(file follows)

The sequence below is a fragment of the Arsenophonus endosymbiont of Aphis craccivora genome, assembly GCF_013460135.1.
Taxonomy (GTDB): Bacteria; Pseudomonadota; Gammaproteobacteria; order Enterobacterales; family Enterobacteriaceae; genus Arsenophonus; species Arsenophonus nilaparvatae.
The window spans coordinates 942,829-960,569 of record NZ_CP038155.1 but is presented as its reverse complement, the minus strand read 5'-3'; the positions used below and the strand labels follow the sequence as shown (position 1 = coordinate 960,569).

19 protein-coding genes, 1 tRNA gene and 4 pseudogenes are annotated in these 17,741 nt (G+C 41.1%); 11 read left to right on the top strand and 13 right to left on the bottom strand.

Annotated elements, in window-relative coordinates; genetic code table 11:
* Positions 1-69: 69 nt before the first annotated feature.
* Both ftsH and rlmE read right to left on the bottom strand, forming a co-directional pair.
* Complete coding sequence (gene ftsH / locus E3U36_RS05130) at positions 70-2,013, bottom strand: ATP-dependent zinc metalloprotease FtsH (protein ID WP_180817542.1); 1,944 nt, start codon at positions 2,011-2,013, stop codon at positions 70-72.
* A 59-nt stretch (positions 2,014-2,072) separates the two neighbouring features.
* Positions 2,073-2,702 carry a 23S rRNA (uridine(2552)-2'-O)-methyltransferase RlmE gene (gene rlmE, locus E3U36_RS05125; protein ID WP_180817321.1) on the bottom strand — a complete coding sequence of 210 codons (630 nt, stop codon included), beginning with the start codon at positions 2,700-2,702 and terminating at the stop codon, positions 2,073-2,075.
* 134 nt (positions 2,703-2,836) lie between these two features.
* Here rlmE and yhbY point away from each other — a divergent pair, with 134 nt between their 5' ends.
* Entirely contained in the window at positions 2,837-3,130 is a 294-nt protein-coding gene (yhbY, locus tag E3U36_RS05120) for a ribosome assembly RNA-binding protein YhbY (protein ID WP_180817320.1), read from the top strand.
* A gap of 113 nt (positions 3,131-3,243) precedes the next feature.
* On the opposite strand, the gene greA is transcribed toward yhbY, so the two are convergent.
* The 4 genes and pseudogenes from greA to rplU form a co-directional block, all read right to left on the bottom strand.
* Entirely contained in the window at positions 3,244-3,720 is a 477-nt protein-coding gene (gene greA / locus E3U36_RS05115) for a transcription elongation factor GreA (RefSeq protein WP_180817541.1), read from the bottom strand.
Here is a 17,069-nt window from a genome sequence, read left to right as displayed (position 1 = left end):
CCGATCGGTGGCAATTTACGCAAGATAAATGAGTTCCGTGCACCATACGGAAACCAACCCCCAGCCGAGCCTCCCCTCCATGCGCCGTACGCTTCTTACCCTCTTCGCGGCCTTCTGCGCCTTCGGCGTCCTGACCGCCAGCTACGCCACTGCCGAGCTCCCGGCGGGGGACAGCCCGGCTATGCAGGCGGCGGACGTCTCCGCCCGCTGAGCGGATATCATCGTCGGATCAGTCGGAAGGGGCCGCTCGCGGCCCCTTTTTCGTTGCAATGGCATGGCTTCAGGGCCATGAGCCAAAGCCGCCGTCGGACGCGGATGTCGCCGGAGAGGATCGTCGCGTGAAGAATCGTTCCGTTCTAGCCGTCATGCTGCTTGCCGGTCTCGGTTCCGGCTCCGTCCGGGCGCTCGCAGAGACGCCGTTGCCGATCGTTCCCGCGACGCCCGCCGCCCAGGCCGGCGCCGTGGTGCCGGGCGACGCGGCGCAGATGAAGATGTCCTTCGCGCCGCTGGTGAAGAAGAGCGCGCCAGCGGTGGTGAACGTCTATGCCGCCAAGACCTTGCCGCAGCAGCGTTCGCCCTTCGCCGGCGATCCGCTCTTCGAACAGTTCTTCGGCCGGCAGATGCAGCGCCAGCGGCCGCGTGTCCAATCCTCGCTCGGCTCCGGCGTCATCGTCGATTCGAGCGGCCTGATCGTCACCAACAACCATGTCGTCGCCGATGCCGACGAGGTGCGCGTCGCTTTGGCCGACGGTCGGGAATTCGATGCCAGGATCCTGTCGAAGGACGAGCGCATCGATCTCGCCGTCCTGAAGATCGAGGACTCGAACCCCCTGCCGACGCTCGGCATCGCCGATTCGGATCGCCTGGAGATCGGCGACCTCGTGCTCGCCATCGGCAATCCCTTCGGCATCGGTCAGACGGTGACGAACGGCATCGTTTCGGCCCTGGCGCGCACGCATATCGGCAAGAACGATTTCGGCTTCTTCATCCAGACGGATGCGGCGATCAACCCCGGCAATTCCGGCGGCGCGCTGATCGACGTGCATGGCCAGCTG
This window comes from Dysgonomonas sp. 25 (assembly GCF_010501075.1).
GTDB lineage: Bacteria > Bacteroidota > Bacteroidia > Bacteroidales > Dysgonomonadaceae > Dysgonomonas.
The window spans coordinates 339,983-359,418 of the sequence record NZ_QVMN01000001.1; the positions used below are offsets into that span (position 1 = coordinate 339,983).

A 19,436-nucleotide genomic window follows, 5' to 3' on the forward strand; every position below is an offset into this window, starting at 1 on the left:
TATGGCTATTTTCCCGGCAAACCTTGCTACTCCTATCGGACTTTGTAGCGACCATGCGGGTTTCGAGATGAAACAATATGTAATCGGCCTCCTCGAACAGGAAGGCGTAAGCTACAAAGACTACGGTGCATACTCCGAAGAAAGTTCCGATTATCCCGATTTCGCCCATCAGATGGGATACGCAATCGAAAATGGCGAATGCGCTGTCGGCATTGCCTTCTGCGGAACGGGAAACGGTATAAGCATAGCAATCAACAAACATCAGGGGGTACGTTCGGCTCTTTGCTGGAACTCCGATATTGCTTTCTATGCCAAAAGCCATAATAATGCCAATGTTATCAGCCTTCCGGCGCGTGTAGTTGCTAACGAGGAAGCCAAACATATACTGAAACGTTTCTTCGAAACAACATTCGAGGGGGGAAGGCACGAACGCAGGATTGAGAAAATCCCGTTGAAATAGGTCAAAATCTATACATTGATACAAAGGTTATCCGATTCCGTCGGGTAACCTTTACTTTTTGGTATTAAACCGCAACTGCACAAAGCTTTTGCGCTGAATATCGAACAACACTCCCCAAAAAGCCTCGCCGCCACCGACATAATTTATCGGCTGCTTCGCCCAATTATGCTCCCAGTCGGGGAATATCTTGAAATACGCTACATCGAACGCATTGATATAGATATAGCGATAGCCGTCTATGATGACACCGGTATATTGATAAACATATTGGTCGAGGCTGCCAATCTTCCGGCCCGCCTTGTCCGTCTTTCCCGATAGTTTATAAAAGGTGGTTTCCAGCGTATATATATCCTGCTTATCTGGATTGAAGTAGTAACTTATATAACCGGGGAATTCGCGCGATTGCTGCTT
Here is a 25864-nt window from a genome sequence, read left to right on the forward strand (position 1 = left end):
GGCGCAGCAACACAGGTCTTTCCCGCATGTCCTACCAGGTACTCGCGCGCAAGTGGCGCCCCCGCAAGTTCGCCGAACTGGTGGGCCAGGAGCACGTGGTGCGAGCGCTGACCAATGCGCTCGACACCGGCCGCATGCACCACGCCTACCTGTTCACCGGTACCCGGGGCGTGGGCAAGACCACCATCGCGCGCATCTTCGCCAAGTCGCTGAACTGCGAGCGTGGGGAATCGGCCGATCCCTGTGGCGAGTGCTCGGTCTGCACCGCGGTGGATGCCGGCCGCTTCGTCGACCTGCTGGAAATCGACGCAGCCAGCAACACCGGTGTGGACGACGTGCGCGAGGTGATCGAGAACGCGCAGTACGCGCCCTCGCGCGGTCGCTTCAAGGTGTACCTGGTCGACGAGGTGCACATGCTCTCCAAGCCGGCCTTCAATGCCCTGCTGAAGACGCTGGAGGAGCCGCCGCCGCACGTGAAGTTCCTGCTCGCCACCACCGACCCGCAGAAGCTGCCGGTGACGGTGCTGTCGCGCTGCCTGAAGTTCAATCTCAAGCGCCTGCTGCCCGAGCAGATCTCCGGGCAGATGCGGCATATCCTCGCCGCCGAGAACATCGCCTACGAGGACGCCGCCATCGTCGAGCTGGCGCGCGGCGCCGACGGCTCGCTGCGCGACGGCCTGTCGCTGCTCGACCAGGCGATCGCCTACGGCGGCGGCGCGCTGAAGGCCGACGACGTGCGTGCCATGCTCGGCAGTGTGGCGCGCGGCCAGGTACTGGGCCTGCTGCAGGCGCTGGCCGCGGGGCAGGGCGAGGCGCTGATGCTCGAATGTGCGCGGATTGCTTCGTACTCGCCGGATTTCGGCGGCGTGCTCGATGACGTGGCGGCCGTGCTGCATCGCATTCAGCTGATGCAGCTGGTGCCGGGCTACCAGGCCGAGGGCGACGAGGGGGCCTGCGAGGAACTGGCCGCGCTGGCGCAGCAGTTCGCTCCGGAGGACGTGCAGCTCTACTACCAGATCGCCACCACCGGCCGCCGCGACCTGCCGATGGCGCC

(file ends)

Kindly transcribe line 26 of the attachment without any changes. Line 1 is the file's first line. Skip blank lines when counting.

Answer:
GGCGCAGCAACACAGGTCTTTCCCGCATGTCCTACCAGGTACTCGCGCGCAAGTGGCGCCCCCGCAAGTTCGCCGAACTGGTGGGCCAGGAGCACGTGGTGCGAGCGCTGACCAATGCGCTCGACACCGGCCGCATGCACCACGCCTACCTGTTCACCGGTACCCGGGGCGTGGGCAAGACCACCATCGCGCGCATCTTCGCCAAGTCGCTGAACTGCGAGCGTGGGGAATCGGCCGATCCCTGTGGCGAGTGCTCGGTCTGCACCGCGGTGGATGCCGGCCGCTTCGTCGACCTGCTGGAAATCGACGCAGCCAGCAACACCGGTGTGGACGACGTGCGCGAGGTGATCGAGAACGCGCAGTACGCGCCCTCGCGCGGTCGCTTCAAGGTGTACCTGGTCGACGAGGTGCACATGCTCTCCAAGCCGGCCTTCAATGCCCTGCTGAAGACGCTGGAGGAGCCGCCGCCGCACGTGAAGTTCCTGCTCGCCACCACCGACCCGCAGAAGCTGCCGGTGACGGTGCTGTCGCGCTGCCTGAAGTTCAATCTCAAGCGCCTGCTGCCCGAGCAGATCTCCGGGCAGATGCGGCATATCCTCGCCGCCGAGAACATCGCCTACGAGGACGCCGCCATCGTCGAGCTGGCGCGCGGCGCCGACGGCTCGCTGCGCGACGGCCTGTCGCTGCTCGACCAGGCGATCGCCTACGGCGGCGGCGCGCTGAAGGCCGACGACGTGCGTGCCATGCTCGGCAGTGTGGCGCGCGGCCAGGTACTGGGCCTGCTGCAGGCGCTGGCCGCGGGGCAGGGCGAGGCGCTGATGCTCGAATGTGCGCGGATTGCTTCGTACTCGCCGGATTTCGGCGGCGTGCTCGATGACGTGGCGGCCGTGCTGCATCGCATTCAGCTGATGCAGCTGGTGCCGGGCTACCAGGCCGAGGGCGACGAGGGGGCCTGCGAGGAACTGGCCGCGCTGGCGCAGCAGTTCGCTCCGGAGGACGTGCAGCTCTACTACCAGATCGCCACCACCGGCCGCCGCGACCTGCCGATGGCGCC